Tuesday, August 31, 2010

Willitts and Bird on CT

I don't know how I missed this, but Joel Willitts and me both get quoted at Christianity Today about Evangelicals and SBL in an article on "Scholars and 'Snake Handlers'" by Bobby Ross Jr.

Saturday, August 28, 2010

Beginning with Moses

The excellent Biblical Theology website Beginning with Moses is back up and running with a new look and some fresh stuff. Do check it out.

Friday, August 27, 2010

Some Recent Passings

In recent times there have been a number of passings of well-known Christian academics. Sadly Clark Pinnock, Gerald F. Hawthorne both passed away last week. I cannot say I ever remotely got into Clark's Open Theism, but I did appreciate his emphasis on divine love and the renewing experience of the Holy Spirit. What is more, I remember him as trying to be biblical, as seen in his rejection of prevenient grace despite the fact that it was the typical Arminian response to how God overcomes sin. Gerald Hawthorne has a residence named after him in Cambridge and his Philippians commentary in the WBC series is a model of sane and sober exegesis.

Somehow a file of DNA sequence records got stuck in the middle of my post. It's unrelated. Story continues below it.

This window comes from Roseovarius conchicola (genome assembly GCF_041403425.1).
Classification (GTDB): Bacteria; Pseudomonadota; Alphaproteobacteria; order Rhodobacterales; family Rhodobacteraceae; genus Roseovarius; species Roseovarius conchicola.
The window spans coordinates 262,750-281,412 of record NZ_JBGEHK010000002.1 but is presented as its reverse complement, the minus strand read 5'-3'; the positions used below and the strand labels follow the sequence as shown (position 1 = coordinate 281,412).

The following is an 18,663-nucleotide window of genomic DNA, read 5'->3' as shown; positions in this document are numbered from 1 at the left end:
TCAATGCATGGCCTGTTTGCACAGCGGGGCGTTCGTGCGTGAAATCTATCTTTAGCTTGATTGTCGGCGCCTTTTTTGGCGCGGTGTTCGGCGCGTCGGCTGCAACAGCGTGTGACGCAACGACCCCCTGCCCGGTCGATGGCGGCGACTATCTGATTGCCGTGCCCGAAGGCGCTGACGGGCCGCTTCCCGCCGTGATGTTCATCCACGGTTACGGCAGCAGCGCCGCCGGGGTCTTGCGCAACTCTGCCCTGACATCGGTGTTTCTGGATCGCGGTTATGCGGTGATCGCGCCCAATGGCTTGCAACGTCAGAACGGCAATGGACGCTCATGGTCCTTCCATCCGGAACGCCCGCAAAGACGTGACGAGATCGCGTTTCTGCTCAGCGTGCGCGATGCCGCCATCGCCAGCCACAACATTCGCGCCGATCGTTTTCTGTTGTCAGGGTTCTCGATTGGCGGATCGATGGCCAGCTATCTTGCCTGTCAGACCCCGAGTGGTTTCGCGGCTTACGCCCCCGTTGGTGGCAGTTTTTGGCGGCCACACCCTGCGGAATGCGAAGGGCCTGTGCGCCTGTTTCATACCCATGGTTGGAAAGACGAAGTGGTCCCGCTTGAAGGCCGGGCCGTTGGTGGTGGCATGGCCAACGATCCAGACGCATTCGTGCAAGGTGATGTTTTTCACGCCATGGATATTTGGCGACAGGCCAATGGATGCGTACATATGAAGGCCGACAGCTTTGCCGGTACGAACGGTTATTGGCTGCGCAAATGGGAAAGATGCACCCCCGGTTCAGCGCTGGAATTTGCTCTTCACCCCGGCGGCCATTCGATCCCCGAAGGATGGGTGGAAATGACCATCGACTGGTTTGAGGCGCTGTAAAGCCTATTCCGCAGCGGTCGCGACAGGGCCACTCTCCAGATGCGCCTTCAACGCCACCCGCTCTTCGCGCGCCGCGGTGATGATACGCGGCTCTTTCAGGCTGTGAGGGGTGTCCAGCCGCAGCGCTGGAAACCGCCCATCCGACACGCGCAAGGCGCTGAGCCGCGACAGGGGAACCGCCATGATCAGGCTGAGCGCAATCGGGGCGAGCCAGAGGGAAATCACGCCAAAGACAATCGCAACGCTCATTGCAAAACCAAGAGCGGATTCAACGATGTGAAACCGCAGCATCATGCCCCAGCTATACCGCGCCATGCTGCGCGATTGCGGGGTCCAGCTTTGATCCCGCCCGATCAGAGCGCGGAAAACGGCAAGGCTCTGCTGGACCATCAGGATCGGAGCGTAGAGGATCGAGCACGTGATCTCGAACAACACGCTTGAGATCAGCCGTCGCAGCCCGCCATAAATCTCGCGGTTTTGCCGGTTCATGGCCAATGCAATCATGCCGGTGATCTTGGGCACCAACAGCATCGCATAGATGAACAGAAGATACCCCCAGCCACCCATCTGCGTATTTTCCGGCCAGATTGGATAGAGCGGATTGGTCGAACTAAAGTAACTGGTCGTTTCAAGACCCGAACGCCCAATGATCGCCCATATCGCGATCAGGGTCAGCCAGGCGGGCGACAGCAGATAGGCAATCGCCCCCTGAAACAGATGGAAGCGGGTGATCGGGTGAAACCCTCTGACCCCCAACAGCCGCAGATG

I was very saddened to learn of the passing away of Donald Bloesch. Bloesch represented a Reformed Evangelical appropriation of Karl Barth. He also remained committed to his mainline church in the United Church of Christ despite its liberalizing direction. I use several of his books as class texts in theology courses that I teach such as God the Almighty and Jesus Christ, Savior and Lord. By far the quality of Bloesch that I appreciated the most was that his robust evangelical theology was not the reactionary conservative kind. He did not feel the need to affirm reactionary positions in order to affirm his orthodoxy. There were several evaluations of his work including these:

Mark Noll described his work as probably "the most notable evangelical theology coming from the mainline churches" and one that is "somewhat unexpectedly . . . providing some of the theological maturity and biblical comprehension absent in the more strictly evangelical bodies." Bernard Ramm referred to Bloesch's work as a "real pioneering effort," while Clark Pinnock said of one of Bloesch's major volumes, "Now we have a self-conscious effort to present evangelical convictions in the light of comprehensive awareness of historical and contemporary theology.".

HT: David Parker.

Requiescat in pace

Wednesday, August 25, 2010